Senate Health Reform Bill Takes Us Backwards
One in five Americans are affected by mental illness, and more than 50% do not receive treatment. We need more coverage for mental health care, not less.
The Senate health reform bill, the Better Care Reconciliation Act of 2017 (BCRA), will take us backwards.
The BCRA will allow states to let health insurance plans drop mental health and substance use coverage. It is an injustice to suggest that mental health coverage is optional.
The Senate bill will also devastate community mental health programs by cutting Medicaid funding, making it harder for people to get psychiatric medications, case management and mental health services.
If the Senate passes this bill, it will result in less mental health care and shift people with mental illnesses into already-strained emergency rooms, hospitals and jails.
Help keep the promise of better mental health care alive. Tell your Senators: Vote NO on the BCRA.
Learn more about the impact of the BCRA on mental health coverage below:
Marketplace Health Insurance Plans
- Increases eligibility for tax credits to people below 100% FPL ($12,060 per year for a single adult in most states), which will increase support to the lowest income Americans;
- Requires coverage of children up to age 26 on plans; and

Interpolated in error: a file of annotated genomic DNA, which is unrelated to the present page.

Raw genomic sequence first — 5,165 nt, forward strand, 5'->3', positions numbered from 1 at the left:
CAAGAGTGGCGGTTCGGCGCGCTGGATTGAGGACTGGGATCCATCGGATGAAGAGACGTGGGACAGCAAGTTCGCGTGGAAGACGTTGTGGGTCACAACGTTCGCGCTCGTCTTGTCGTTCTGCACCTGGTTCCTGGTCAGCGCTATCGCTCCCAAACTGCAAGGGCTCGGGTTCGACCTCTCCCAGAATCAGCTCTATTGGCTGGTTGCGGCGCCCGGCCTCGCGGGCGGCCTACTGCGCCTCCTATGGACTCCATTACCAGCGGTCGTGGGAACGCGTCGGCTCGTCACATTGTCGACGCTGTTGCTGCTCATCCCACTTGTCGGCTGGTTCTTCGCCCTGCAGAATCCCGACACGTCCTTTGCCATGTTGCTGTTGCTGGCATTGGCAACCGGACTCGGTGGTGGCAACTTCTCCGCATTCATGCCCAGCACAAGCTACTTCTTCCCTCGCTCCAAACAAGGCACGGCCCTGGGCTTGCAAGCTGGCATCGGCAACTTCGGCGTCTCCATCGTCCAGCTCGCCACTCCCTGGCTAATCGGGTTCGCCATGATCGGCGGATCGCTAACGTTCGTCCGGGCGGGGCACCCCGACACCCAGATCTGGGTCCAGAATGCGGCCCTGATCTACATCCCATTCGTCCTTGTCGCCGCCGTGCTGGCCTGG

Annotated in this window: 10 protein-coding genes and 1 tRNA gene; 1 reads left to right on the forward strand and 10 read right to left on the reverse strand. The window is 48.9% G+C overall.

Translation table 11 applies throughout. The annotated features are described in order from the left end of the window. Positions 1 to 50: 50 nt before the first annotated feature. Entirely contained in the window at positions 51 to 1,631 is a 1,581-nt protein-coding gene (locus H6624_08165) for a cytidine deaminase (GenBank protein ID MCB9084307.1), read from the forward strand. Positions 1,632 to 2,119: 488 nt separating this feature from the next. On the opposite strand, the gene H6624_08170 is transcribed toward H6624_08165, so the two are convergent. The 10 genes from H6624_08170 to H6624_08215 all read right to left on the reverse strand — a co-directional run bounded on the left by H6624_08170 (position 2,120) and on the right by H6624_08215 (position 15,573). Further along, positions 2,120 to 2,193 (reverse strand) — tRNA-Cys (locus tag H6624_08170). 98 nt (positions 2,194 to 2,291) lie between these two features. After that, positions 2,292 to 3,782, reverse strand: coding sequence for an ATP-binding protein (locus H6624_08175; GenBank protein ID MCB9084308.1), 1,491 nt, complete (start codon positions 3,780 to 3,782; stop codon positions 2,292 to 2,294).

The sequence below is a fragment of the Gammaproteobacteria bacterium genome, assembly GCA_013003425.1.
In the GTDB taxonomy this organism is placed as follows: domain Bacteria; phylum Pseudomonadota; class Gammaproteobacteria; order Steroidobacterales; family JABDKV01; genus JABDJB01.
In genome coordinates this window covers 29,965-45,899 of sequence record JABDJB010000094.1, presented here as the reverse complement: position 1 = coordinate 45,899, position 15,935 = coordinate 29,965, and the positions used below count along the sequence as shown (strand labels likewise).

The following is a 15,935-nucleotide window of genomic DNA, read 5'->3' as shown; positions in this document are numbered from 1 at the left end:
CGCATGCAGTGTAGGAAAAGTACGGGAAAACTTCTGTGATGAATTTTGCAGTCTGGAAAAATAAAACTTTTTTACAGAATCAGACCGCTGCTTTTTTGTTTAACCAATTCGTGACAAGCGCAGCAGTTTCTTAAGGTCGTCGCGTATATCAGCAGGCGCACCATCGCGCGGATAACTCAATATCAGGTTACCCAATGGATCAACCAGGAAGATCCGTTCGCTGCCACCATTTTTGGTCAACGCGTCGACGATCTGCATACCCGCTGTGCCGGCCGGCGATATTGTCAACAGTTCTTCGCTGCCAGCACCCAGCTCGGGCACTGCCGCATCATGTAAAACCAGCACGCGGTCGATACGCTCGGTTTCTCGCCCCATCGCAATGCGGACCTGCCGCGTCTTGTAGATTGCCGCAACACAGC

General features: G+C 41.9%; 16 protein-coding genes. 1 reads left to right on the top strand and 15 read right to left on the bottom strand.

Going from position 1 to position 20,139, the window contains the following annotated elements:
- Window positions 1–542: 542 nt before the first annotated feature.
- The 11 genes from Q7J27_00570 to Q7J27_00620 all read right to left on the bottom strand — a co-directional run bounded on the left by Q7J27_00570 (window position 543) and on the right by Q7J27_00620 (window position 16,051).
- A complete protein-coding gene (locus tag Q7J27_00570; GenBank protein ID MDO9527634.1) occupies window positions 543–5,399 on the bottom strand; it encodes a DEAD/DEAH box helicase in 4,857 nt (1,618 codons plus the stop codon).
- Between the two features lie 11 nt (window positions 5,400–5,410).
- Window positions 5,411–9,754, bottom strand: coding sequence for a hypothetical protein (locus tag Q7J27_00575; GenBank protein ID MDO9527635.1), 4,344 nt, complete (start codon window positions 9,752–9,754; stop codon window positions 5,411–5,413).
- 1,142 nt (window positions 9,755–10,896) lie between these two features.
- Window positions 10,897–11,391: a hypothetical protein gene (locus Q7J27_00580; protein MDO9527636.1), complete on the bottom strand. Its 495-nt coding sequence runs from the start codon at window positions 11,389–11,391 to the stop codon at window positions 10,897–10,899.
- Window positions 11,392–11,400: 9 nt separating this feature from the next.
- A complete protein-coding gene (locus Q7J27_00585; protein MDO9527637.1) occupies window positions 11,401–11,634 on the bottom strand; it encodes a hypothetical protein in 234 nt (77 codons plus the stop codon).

- Keeps the ACA requirement to cover people with pre-existing conditions, like mental illnesses; BUT
- Allows plans to charge older people 5 times more than other people; and
- Allows states to get waivers permitting health insurance plans to:
- Make mental health and substance use coverage optional (if benefits are made optional, parity no longer applies)
- Change or eliminate maximum out-of-pocket limits
- Allows non-expansion states to expand Medicaid eligibility, but limits eligibility to 133% FPL ($16,040/year for a single adult in most states) or below--and at a lower federal match rate than other expansion states;
- Effectively phases out Medicaid expansion by decreasing federal funding to the standard federal match rate for traditional Medicaid by 2024; and
- Makes mental health and substance use services optional in Medicaid expansion plans after 2019 by eliminating the requirement to cover essential health benefits.
- Allows states the option to cover psychiatric hospitalization in a psychiatric hospital (IMD) for up to 30 consecutive days in a month -and up to 90 days in a year;
- Allows states to adopt work requirements for people (including those with mental illness) who are not on federal disability (SSI/SSDI);
- Changes Medicaid funding to a per capita cap, a fixed amount of funding per person;
- Per capita cap funding in Senate bill is expected to result in even deeper cuts to traditional Medicaid than under the House bill because it includes a less generous rate increase for inflation;
- Per capita caps mean that states will no longer get matching federal funding based on costs-if a state’s medical costs are higher than expected, the state is left with the bill; and
- States may choose a Medicaid block grant instead of per capita caps (a fixed total amount of federal funding) for non-disabled adults.